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Parental Control On The Internet

Thanks to the internet, implementing parental controls on your computer is more important than ever. Additionally, you must play an active role in educating your child about the internet and most importantly, how to use it safely.

One of the biggest threats to your child's online safety is the disturbing abundance of sexual predators. The F.B.I. recently estimated that well over one million pedophiles are online at any given time on any given day. This mean your child has one in four chances of being approached by a predator whether it's through a friendly community forum, a chat room or instant messenger. Even worse is the social networking phenomenon known as MySpace. Teens often create MySpace accounts and post photos and other personal information about themselves, making the probability of such contact much higher.

The days of leaving your kids at the computer with no concern are long gone. While this is a very serious matter, it isn't always easy for parents to handle these situations or know of which guidelines to set, especially when many children know more about internet computing than they do.

Guidelines

To help you practice parental control on the internet, we have put together seven easy to follow guidelines that should be employed by you and your children.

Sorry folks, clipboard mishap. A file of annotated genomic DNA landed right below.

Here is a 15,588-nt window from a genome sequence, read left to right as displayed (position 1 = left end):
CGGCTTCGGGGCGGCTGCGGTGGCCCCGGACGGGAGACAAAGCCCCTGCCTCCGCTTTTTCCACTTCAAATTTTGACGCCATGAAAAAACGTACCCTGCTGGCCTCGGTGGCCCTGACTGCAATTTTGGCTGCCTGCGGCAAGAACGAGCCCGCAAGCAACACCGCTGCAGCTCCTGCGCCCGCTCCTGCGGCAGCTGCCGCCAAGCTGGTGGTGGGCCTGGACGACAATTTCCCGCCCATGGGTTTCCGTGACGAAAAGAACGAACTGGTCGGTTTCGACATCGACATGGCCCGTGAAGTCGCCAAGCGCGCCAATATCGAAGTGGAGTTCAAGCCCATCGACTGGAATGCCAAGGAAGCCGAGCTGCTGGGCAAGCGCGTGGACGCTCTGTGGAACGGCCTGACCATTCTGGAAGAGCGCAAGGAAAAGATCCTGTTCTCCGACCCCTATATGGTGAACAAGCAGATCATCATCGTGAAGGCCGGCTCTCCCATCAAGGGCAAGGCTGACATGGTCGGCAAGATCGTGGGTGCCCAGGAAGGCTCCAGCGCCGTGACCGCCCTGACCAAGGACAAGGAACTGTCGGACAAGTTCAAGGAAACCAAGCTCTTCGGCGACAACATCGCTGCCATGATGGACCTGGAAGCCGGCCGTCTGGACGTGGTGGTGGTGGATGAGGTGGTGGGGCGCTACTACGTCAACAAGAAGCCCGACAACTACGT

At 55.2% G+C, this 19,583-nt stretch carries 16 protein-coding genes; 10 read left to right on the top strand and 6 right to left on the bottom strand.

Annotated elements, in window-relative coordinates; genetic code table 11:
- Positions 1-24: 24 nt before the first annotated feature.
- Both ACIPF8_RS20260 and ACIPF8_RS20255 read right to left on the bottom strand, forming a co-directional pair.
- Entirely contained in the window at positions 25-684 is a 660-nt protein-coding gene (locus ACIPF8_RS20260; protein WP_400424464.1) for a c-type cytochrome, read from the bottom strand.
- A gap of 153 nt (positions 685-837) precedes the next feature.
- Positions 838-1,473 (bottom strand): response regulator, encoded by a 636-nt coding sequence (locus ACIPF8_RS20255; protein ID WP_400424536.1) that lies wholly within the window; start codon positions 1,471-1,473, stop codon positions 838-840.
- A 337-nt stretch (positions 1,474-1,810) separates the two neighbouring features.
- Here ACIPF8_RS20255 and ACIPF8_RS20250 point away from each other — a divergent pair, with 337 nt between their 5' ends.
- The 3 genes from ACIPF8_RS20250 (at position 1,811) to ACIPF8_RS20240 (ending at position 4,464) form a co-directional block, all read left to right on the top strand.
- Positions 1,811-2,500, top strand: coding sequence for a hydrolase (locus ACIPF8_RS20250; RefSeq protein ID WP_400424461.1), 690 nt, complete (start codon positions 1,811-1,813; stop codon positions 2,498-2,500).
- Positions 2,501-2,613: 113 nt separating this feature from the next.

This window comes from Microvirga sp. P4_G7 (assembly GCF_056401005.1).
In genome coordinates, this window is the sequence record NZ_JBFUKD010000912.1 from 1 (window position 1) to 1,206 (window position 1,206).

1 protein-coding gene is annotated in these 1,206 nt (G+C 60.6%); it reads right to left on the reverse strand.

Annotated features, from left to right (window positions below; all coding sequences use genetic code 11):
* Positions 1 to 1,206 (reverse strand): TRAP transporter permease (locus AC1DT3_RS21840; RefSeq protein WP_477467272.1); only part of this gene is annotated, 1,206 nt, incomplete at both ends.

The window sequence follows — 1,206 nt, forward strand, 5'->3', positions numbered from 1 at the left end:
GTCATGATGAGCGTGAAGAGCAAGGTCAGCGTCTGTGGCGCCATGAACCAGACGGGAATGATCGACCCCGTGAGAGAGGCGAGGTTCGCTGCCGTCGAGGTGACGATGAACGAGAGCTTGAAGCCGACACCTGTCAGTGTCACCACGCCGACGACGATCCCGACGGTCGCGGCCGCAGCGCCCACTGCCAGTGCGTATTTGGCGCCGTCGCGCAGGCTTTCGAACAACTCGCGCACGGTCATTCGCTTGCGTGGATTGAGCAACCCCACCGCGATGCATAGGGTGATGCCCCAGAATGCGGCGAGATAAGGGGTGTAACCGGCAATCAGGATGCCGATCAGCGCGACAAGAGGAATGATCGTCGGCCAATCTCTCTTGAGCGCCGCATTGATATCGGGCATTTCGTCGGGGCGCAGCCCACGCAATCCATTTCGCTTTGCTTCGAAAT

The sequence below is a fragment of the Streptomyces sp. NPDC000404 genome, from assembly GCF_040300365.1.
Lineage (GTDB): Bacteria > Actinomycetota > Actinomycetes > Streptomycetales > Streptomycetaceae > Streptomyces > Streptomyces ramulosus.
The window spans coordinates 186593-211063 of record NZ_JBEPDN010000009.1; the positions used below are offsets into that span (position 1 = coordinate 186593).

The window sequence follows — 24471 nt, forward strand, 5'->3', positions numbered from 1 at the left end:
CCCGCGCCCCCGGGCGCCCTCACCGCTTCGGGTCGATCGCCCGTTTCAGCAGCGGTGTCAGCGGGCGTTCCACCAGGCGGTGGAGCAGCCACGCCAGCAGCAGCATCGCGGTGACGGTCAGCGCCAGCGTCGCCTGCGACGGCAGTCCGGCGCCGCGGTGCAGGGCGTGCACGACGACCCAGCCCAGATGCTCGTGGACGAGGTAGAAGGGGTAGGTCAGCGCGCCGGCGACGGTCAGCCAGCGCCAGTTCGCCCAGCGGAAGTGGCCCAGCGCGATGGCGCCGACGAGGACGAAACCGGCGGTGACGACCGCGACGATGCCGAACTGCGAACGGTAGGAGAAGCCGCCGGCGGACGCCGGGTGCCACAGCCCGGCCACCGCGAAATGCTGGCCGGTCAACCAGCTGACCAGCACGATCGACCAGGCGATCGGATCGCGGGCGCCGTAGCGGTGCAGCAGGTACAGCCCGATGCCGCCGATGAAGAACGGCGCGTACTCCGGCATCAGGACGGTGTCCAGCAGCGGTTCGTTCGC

#1 - Always use a screen name when conducting online activities. They should never use a real name, give out a phone number or residential address.

#2 - Always report any suspicious emails that make them feel afraid or uncomfortable to a parent.

#3 - Never respond to a suspicious email or online message. Instead, children should save the message as a text file so their parents can take the appropriate action.

#4 - Never post or trade personal photos via email or over the web. Some may find this as a very difficult internet parental control to enforce. If your children do post photos, make sure it doesn't include any revealing text or background content that give an online predator an idea where they live or go to school.

#5 - Never agree to meet up with anyone they met in chat room or social networking site. This is a move that could place your child in serious jeopardy. Even a meeting with someone confirmed as another innocent child should be supervised by parents.

#6 - Never disclose account details to a stranger online. This could create a wide range of problems for both child and parent. It's not uncommon for shady characters to use this information and masquerade themselves as a child on the internet.

#7 - Never accept an invitation into a private chat session. The anonymity of the internet provides no way for your child to know who they're chatting with online. Their new friend just may be a 40 year old man purporting as 14 year old girl. An innocent chat in private could lead to sexual solicitation on or offline.

If you wish to pursue more stringent parental internet controls, let your child know they are not allowed to use the computer when you're not present or without permission. Furthermore, if your child has their own computer, consider moving it to a more public setting instead of their bedroom.

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Spyware has many ways of getting onto your computer, such as:

When you download programs - particularly freeware, or peer-to-peer sharing programs.

More covertly, spyware can install itself just by you visiting certain sites, by prompting you to download an application to see the site properly.

ActiveX controls. These pesky spyware makers will prompt you to install themselves while using your Internet browser